« ForrigeFortsett »
Opinion of the Court
Plaintiff was inducted into the military service on June 3, 1942. Prior to that time he had been a classified employee in the civil service of the United States, serving both in the Post Office Department and the Treasury Department, Bureau of Internal Revenue. At the time of his induction he had served in the civil service for a period of 4 years 11 months and 9 days, but, in addition, he was entitled to annual leave of 57 days, for which he was entitled to compensation under the Act of August 1, 1941, 55 Stat. 616, although at the same time he was entitled to pay for his military service. His annual leave expired on July 30, 1942. At the time of the expiration of his annual leave, if that is to be counted, he had served more than five years.
After the expiration of plaintiff's leave on July 30, 1942, he was carried on the rolls of the Bureau of Internal Revenue in a furlough status, and was continued in such status through September 30, 1947.
During his military service he received an injury to his spine which permanently incapacitated him. This injury was incurred in line of duty. He was discharged from the Army on November 1, 1947, for physical disability.
As above stated, the question in this case is whether or not plaintiff has had five years' civil service as computed under section 5 of the Civil Service Retirement Act of May 29, 1930, as amended. If so, he is entitled to an annuity under section 6 of the Act.
Section 5 says that in computing "the aggregate period of service which forms the basis for calculating the amount of any benefit provided in this Act," we shall start with "the date of original employment" and we shall include "periods of honorable service in the Army, Navy, Marine Corps, or Coast Guard of the United States"; but it says that in the case of an employee who "receives retired pay on account of military or naval service, the period of service upon which such retired pay is based shall not be included."
These are the clauses relied on by the plaintiff. Under them we think plaintiff has had the requisite five years. We think so for this reason: As stated, before his induction into the Army plaintiff had had 4 years 11 months and 9 days of civil service, and, if we add the 57 days of his accrued leave,
Opinion of the Court
128 C. Cls.
he has had more than five years, and this we think should be done.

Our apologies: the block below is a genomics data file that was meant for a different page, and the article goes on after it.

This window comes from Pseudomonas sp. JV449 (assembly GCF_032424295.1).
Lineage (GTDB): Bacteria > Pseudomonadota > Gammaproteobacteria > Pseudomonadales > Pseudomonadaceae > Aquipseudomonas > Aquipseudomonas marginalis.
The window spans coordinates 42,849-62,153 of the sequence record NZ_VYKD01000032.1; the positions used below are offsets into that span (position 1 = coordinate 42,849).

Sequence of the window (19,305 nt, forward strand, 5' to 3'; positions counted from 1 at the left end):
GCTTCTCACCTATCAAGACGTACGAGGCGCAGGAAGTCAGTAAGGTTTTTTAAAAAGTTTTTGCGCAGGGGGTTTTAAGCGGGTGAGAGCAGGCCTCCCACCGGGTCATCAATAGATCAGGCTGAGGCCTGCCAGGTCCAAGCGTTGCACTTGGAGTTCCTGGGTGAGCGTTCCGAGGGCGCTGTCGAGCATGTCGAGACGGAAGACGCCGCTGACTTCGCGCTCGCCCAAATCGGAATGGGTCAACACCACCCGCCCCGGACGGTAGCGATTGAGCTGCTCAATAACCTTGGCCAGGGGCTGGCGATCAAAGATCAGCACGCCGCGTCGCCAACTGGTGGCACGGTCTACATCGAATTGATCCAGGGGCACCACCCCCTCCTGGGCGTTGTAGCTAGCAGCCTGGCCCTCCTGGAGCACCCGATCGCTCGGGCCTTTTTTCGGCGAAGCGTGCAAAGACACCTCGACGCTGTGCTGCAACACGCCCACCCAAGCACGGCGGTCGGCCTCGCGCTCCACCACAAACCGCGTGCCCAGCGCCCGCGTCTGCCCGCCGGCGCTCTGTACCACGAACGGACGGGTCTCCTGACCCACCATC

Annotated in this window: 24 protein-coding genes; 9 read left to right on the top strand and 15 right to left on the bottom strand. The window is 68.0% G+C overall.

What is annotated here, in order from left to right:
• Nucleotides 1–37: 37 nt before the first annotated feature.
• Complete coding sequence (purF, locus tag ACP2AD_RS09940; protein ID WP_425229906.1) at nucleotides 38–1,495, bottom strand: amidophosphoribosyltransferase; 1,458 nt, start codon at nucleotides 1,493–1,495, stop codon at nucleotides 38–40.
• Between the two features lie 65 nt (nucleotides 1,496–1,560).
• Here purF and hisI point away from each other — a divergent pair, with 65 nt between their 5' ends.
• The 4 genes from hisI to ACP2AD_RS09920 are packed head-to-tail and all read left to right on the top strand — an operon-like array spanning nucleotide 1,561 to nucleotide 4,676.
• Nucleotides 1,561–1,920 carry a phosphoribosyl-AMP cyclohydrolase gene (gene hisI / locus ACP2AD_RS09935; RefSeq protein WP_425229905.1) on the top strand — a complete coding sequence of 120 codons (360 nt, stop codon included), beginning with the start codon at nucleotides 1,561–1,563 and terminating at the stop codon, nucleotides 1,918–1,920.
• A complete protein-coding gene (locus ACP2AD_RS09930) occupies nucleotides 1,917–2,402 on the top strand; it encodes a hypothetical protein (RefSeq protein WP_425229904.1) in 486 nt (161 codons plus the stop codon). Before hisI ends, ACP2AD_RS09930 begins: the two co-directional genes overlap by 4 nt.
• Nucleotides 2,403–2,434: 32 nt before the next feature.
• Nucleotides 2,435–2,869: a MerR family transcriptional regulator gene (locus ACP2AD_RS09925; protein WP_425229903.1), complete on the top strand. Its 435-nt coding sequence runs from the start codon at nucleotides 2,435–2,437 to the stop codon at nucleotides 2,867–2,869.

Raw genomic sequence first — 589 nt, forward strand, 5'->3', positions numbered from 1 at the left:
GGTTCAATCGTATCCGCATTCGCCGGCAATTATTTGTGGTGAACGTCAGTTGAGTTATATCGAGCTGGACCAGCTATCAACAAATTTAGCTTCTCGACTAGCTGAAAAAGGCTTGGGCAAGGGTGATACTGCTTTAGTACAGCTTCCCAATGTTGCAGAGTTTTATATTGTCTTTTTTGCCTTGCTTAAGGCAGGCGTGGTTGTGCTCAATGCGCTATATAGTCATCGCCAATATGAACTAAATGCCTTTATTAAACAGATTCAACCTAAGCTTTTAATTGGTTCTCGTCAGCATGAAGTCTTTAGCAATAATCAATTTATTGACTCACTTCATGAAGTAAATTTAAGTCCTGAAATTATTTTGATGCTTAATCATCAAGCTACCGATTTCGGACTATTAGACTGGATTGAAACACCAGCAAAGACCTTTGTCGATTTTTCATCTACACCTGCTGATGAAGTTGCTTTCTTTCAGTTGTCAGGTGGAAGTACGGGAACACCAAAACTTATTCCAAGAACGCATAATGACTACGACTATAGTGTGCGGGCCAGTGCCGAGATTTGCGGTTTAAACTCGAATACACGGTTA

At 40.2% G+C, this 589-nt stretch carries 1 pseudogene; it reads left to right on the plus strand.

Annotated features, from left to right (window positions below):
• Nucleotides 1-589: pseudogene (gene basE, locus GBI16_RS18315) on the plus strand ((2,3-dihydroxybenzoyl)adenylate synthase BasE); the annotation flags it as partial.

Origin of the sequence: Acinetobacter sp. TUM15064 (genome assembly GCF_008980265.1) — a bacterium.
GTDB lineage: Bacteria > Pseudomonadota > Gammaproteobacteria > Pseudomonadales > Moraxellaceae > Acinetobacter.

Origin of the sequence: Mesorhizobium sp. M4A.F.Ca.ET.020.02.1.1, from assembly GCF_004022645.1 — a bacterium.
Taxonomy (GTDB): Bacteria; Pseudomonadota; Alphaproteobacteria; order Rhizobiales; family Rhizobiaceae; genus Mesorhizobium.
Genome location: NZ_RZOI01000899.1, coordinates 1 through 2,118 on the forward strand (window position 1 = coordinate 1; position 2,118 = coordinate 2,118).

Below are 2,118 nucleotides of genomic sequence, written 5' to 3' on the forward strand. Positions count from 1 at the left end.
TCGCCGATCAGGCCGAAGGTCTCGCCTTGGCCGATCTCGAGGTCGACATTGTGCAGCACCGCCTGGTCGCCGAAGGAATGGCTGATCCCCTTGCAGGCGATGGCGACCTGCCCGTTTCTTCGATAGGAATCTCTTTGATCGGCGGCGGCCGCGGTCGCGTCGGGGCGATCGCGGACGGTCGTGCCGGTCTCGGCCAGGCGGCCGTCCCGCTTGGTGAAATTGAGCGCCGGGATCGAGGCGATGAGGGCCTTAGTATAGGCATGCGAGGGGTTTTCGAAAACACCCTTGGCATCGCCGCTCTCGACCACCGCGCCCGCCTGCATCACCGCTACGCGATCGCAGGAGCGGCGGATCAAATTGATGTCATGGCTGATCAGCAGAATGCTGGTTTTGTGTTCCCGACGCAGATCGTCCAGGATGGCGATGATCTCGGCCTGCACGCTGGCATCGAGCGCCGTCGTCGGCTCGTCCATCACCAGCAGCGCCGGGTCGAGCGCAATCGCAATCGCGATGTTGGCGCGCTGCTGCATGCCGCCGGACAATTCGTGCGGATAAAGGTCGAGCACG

Section 5 of the Act entitles him to include "periods of honorable service in the Army, Navy, Marine Corps, or Coast Guard of the United States." This is followed by the restriction that if he receives retired pay on account of his military service "the period of service upon which such retired pay is based shall not be included." Since plaintiff was retired from the military service for physical disability, his retired pay from that service is not based on the length of his service, except in this particular: plaintiff's retired pay is based not only on his base pay, but also on the 5 per cent additional pay to which he is entitled under the Pay Adjustment Act of 1942, 56 Stat. 359, for every three years of service.
Under section 5 of the Civil Service Act of May 29, 1930, as amended, therefore, we must exclude three years of plaintiff's military service, because his retired pay is based in part on the fact that he had served three years; but plaintiff served, in addition to these three years, two more years and four months and twenty-nine days. This greatly exceeds the 57 days which he wishes to include in his civil service. We find nothing in the Act that prevents him from including at least this 57 days, if not, indeed, the full 2 years 4 months and 29 days, since his retired pay for military service does not take into consideration this 57 days, nor the 2 years 4 months and 29 days. The provision excluding military service upon which retired pay is based, is the only applicable provision limiting his right to include "periods of honorable service in the Army."